Whereas the sky-meets-land was all Falkner's, the land as a resting place was all Morty's, and while where they wandered wasn't a typical cemetery, Morty explained with the faint air of sorrow what was beneath their feet--the bones, the bodies, the lost souls--and Falkner couldn't help but think of the whole world as an endless graveyard.
"Your hair color changed," Morty said one day while playing with one forelock, as though he just realized, and went on with, "It used to be an emerald shade, like your father; when did it change to your mother's coloring?"
There was one Gastly that, for reasons beyond him, felt the need to follow Falkner around like a puppy even while it got nothing in return; Falkner asked Morty about it and Morty said with a smile, "Maybe it just likes bird brains."
It was all falling apart, with no little help from family, all their personal and joint professional work crumbling; every time they looked to one another now, there was nothing but the echo of pain in the emptiness of their chests.
What do you think they were based on?
"There is absolutely nothing wrong with finding a good blond to have in your life," Wren reflected crudely, to which Falkner cried in anguish, hands clamped to his ears, "I don't want to hear about your misadventures with Mathias Surge, Dad!"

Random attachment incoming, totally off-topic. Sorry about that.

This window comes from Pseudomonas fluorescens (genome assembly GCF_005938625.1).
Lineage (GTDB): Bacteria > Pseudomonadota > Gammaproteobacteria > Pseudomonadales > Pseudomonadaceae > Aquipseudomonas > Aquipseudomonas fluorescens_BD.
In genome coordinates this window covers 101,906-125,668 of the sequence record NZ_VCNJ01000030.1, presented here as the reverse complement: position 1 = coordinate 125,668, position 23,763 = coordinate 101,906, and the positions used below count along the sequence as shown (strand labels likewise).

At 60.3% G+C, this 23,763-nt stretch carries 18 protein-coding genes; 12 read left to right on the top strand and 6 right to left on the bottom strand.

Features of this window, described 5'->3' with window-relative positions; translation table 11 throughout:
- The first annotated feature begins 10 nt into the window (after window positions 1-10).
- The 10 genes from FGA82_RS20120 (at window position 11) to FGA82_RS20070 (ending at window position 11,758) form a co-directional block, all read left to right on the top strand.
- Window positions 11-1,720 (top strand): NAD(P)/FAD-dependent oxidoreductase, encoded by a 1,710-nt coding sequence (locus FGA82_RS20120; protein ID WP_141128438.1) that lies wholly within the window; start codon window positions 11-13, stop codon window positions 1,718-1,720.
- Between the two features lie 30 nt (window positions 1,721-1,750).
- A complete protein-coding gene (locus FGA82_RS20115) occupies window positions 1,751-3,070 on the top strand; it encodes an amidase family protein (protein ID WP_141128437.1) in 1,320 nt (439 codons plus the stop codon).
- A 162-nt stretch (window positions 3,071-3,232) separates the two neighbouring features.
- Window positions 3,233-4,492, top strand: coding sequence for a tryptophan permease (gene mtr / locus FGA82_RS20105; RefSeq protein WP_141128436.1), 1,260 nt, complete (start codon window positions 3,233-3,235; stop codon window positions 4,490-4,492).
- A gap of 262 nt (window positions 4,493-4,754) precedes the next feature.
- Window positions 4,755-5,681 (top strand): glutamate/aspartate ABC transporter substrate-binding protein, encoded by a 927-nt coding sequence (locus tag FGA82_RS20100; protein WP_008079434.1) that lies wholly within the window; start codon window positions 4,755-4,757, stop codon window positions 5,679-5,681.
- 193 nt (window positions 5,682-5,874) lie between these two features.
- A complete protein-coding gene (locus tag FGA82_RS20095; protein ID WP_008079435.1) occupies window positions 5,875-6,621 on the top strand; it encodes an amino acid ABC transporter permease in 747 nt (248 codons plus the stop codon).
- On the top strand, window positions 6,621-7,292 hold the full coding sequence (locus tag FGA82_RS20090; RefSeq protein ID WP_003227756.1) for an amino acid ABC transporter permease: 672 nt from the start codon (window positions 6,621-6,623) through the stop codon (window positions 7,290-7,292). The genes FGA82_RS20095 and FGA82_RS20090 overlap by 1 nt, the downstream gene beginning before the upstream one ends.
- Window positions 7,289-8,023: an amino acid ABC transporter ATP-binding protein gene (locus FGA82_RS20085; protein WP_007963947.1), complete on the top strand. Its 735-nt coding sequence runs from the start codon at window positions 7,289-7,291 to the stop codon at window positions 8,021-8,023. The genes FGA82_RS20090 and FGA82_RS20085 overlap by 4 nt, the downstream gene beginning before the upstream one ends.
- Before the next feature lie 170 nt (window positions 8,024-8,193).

Falkner didn't know why his anger drained when Morty touched him, unnaturally so; Morty only needed the slightest skin contact to take it away, a faint touch, a gentle caress, and he would pull it away like a stray strand of hair, leaving everything else that was buried behind.
It was their job to evaluate trainers who came seeking proof of their abilities, and so they were allowed to lose with grace and dignity, because there was no shame; losing to an equal was a different matter, especially to a young and uppity Ice-trainer (who tended to wear nothing, despite living in the frozen north) with a bit of a brag to her for defeating someone older and more experienced, which rather left Falkner tense, angry, anxious, unsociable, and almost inconsolable, until Morty finally did something about it; it was a good few hours.